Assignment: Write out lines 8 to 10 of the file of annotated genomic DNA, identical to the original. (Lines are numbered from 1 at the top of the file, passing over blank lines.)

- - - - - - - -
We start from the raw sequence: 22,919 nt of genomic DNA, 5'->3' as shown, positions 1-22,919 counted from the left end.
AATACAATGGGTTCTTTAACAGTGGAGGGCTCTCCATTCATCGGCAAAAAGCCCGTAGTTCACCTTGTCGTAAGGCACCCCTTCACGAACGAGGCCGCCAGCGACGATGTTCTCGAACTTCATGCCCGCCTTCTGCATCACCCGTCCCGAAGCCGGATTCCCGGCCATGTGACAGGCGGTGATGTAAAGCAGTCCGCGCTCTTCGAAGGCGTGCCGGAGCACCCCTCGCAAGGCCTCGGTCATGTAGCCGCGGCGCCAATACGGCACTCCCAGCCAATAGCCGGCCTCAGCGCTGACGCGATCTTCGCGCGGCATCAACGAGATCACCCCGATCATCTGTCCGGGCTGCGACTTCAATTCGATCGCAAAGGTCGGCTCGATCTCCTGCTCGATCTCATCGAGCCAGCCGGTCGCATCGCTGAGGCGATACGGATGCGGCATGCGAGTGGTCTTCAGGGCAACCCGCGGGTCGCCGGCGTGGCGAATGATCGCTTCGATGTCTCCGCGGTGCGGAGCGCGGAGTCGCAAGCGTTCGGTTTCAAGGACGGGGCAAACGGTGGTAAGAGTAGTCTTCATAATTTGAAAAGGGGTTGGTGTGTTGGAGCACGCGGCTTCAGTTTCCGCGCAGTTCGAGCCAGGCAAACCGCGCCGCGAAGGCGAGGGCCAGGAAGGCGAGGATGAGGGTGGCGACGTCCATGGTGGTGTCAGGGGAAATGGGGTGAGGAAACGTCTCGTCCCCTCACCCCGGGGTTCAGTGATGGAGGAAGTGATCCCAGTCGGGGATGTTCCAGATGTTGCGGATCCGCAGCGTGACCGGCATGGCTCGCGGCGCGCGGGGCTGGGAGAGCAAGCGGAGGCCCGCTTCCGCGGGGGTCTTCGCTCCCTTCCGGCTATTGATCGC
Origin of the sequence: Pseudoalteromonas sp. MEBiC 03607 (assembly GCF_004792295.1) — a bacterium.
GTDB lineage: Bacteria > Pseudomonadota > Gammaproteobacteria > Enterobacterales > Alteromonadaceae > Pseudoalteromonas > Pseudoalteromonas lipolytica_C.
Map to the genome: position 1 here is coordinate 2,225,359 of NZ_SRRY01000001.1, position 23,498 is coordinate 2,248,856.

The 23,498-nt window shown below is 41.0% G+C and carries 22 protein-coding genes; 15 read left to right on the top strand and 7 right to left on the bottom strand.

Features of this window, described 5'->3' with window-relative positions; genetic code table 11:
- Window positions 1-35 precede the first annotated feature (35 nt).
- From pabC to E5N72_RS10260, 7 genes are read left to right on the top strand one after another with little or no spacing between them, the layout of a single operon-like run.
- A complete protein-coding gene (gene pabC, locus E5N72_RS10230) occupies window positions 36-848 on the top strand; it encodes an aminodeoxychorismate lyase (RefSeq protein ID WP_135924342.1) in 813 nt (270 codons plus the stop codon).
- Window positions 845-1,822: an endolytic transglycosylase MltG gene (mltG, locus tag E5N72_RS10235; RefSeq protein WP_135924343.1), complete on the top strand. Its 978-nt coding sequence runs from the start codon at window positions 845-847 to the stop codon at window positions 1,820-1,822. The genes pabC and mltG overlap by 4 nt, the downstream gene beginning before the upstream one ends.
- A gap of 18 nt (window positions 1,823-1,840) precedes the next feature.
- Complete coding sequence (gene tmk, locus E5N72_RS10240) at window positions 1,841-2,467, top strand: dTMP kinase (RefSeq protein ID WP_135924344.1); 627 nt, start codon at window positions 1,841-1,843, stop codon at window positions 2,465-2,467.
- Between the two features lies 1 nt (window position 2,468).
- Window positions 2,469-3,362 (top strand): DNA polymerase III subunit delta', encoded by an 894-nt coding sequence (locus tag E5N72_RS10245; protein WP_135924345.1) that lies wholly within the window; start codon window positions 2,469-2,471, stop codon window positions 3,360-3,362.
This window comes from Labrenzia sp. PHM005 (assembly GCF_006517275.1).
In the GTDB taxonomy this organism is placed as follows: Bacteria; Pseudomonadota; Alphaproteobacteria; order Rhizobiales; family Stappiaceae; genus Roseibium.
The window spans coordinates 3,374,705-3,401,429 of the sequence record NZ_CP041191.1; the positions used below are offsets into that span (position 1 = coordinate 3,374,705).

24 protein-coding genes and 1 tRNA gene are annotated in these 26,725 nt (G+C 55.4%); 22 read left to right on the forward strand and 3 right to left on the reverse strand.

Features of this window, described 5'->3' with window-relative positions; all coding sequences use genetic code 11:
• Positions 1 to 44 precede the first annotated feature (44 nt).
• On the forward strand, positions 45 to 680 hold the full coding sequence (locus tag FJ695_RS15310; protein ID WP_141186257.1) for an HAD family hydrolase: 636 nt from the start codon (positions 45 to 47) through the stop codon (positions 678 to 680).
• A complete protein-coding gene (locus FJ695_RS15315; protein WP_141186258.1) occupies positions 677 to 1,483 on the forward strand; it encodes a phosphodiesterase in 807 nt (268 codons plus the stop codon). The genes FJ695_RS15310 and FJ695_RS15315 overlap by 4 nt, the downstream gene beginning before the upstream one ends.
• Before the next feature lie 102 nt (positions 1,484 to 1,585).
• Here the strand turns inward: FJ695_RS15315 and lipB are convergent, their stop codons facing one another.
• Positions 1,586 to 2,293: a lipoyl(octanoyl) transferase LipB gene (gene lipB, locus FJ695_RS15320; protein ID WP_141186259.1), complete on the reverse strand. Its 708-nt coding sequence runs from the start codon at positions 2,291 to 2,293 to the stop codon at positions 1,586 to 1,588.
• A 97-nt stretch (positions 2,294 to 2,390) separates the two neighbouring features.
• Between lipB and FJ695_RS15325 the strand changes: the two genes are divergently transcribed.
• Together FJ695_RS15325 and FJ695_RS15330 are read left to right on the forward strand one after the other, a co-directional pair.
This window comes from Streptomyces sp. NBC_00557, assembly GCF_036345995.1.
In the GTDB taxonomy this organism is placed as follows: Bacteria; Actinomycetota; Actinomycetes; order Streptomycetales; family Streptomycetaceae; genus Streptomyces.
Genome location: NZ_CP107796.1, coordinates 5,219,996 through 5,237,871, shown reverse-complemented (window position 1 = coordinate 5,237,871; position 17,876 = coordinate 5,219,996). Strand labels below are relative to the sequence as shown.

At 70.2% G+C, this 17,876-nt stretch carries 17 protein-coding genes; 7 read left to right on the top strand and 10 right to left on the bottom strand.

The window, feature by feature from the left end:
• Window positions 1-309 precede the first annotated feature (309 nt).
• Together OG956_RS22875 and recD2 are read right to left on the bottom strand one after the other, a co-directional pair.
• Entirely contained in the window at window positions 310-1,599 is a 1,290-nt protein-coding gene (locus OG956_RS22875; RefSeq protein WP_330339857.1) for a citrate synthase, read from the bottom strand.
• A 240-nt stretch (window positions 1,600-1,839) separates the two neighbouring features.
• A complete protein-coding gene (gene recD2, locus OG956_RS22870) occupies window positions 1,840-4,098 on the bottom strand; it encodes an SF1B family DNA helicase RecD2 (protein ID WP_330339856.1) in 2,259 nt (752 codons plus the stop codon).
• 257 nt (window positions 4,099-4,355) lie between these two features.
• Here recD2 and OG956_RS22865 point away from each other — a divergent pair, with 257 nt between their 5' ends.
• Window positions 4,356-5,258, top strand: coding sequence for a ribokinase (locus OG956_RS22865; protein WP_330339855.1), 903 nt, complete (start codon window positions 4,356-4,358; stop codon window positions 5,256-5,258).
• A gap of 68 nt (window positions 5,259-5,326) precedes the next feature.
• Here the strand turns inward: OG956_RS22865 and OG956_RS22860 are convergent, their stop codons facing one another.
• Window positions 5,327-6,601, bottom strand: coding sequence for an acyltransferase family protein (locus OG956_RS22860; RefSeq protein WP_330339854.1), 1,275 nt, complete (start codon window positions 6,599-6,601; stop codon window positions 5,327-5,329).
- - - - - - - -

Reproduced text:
- Window positions 1-35 precede the first annotated feature (35 nt).
- From pabC to E5N72_RS10260, 7 genes are read left to right on the top strand one after another with little or no spacing between them, the layout of a single operon-like run.
- A complete protein-coding gene (gene pabC, locus E5N72_RS10230) occupies window positions 36-848 on the top strand; it encodes an aminodeoxychorismate lyase (RefSeq protein ID WP_135924342.1) in 813 nt (270 codons plus the stop codon).